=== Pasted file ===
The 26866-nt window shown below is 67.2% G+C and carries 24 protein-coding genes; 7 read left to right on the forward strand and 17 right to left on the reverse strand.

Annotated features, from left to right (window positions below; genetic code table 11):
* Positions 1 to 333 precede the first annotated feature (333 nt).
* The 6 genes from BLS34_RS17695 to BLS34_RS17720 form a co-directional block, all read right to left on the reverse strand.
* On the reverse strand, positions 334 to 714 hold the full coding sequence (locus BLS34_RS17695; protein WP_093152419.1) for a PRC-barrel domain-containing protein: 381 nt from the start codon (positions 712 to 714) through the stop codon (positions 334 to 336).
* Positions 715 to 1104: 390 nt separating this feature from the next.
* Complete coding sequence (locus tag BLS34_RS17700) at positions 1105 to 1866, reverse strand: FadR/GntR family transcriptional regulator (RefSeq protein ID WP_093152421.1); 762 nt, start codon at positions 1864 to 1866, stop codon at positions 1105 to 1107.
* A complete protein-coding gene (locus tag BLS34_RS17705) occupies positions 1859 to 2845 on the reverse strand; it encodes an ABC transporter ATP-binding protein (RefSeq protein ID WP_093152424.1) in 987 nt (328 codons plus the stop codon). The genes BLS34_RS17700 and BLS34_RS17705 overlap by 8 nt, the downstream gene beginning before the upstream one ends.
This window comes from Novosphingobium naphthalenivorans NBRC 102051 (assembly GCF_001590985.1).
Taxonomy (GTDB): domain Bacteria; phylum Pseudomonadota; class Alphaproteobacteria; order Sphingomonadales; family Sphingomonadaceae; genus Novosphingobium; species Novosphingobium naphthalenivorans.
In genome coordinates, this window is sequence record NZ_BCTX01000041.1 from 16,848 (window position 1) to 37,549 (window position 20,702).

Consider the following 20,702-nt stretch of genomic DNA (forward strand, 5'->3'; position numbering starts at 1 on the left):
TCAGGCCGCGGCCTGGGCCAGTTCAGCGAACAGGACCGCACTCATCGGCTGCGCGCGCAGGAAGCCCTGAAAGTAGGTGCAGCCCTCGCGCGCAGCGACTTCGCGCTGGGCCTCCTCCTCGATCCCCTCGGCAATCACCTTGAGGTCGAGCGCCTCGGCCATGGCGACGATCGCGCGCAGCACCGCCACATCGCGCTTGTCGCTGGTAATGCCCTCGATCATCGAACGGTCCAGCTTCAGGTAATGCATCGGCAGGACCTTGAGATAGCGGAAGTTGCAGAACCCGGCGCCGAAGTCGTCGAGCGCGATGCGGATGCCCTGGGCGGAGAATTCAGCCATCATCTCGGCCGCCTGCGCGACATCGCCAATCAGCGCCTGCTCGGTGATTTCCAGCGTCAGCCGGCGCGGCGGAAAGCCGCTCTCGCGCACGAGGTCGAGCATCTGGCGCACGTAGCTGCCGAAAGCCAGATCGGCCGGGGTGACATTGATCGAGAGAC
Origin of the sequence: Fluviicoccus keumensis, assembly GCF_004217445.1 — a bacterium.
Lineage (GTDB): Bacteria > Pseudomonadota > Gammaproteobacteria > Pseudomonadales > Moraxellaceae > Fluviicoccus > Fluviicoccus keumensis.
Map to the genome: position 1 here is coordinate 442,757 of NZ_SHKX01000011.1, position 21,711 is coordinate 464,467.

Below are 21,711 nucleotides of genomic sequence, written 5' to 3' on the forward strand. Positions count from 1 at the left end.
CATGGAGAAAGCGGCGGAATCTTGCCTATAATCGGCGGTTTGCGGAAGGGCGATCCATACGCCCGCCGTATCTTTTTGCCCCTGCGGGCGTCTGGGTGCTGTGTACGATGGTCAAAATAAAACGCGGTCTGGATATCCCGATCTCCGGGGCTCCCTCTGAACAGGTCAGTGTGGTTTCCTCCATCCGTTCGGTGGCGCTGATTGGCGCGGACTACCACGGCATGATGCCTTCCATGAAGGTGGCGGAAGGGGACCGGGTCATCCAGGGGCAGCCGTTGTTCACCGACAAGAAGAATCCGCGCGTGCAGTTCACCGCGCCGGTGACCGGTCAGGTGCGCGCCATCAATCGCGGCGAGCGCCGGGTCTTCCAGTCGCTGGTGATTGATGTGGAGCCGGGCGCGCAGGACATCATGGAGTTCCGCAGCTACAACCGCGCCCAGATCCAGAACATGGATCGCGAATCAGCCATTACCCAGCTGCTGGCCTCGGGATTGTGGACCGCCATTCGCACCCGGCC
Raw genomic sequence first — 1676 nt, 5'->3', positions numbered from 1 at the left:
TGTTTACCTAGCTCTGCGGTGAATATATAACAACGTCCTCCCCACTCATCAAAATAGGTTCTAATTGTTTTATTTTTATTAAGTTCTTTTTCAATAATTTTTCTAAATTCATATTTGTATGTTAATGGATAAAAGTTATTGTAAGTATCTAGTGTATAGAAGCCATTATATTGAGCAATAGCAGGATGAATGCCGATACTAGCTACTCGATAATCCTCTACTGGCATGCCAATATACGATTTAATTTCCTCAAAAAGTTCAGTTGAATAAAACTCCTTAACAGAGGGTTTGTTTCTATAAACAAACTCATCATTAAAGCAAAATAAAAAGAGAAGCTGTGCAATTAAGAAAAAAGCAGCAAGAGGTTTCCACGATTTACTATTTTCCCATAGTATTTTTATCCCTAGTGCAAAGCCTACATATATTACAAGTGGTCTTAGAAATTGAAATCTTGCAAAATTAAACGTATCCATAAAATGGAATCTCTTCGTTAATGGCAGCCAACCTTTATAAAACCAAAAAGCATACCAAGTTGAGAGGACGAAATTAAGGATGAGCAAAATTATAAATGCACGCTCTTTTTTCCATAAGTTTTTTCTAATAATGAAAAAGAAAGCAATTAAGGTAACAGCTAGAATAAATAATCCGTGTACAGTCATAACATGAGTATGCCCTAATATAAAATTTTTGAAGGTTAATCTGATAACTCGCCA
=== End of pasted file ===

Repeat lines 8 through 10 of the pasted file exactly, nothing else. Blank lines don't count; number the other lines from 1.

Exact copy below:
* A complete protein-coding gene (locus tag BLS34_RS17705) occupies positions 1859 to 2845 on the reverse strand; it encodes an ABC transporter ATP-binding protein (RefSeq protein ID WP_093152424.1) in 987 nt (328 codons plus the stop codon). The genes BLS34_RS17700 and BLS34_RS17705 overlap by 8 nt, the downstream gene beginning before the upstream one ends.
This window comes from Novosphingobium naphthalenivorans NBRC 102051 (assembly GCF_001590985.1).
Taxonomy (GTDB): domain Bacteria; phylum Pseudomonadota; class Alphaproteobacteria; order Sphingomonadales; family Sphingomonadaceae; genus Novosphingobium; species Novosphingobium naphthalenivorans.